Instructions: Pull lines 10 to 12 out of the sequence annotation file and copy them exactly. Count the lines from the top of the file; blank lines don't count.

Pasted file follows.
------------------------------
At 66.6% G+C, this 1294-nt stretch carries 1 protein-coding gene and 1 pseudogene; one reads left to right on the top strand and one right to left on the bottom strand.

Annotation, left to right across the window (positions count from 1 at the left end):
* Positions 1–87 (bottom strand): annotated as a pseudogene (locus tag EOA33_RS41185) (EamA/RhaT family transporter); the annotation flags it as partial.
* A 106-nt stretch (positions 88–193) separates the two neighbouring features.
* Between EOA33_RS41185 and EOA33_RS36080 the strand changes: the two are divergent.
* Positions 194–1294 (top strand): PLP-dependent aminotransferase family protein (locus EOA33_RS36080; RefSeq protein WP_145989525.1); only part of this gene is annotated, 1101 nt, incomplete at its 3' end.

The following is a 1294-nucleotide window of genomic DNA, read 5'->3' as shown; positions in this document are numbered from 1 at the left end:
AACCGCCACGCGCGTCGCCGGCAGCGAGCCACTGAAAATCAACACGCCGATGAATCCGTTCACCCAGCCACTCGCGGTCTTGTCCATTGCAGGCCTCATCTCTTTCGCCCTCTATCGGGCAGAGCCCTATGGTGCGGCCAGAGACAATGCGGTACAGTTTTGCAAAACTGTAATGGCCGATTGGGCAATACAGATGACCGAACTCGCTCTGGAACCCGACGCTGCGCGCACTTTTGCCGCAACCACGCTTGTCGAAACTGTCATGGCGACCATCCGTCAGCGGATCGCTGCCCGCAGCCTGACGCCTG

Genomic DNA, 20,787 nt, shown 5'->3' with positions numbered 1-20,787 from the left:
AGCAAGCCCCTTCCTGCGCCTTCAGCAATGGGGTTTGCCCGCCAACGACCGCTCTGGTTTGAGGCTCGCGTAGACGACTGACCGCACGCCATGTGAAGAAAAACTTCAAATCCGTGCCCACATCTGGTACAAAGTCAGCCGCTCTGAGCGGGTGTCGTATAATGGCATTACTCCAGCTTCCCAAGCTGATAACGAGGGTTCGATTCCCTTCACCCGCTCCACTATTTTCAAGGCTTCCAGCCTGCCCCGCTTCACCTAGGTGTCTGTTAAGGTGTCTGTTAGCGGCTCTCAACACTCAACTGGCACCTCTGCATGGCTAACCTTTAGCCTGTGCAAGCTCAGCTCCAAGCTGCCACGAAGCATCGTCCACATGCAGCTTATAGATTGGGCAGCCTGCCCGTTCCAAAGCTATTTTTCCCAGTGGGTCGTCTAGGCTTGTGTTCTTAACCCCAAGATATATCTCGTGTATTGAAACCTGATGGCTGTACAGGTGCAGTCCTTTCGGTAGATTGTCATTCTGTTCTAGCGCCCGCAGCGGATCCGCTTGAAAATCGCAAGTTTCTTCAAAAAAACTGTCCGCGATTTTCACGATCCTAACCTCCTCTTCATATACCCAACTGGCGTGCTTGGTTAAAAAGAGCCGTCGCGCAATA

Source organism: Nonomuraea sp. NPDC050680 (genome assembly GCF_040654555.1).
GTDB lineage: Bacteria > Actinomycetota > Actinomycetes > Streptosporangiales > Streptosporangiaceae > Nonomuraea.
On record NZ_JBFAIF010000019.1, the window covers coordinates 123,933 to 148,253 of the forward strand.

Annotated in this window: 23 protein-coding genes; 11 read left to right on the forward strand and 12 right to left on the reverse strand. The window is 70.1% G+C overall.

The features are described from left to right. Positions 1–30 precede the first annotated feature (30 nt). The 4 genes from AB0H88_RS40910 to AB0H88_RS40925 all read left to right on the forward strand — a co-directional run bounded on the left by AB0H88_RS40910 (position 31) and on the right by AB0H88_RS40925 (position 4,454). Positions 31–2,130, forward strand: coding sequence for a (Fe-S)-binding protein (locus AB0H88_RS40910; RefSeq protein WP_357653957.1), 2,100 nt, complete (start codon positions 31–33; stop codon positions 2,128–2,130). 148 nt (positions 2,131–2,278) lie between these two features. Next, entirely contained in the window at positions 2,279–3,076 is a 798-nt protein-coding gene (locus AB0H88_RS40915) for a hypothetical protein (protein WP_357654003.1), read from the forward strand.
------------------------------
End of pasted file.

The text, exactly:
AGCAAGCCCCTTCCTGCGCCTTCAGCAATGGGGTTTGCCCGCCAACGACCGCTCTGGTTTGAGGCTCGCGTAGACGACTGACCGCACGCCATGTGAAGAAAAACTTCAAATCCGTGCCCACATCTGGTACAAAGTCAGCCGCTCTGAGCGGGTGTCGTATAATGGCATTACTCCAGCTTCCCAAGCTGATAACGAGGGTTCGATTCCCTTCACCCGCTCCACTATTTTCAAGGCTTCCAGCCTGCCCCGCTTCACCTAGGTGTCTGTTAAGGTGTCTGTTAGCGGCTCTCAACACTCAACTGGCACCTCTGCATGGCTAACCTTTAGCCTGTGCAAGCTCAGCTCCAAGCTGCCACGAAGCATCGTCCACATGCAGCTTATAGATTGGGCAGCCTGCCCGTTCCAAAGCTATTTTTCCCAGTGGGTCGTCTAGGCTTGTGTTCTTAACCCCAAGATATATCTCGTGTATTGAAACCTGATGGCTGTACAGGTGCAGTCCTTTCGGTAGATTGTCATTCTGTTCTAGCGCCCGCAGCGGATCCGCTTGAAAATCGCAAGTTTCTTCAAAAAAACTGTCCGCGATTTTCACGATCCTAACCTCCTCTTCATATACCCAACTGGCGTGCTTGGTTAAAAAGAGCCGTCGCGCAATA

Source organism: Nonomuraea sp. NPDC050680 (genome assembly GCF_040654555.1).
GTDB lineage: Bacteria > Actinomycetota > Actinomycetes > Streptosporangiales > Streptosporangiaceae > Nonomuraea.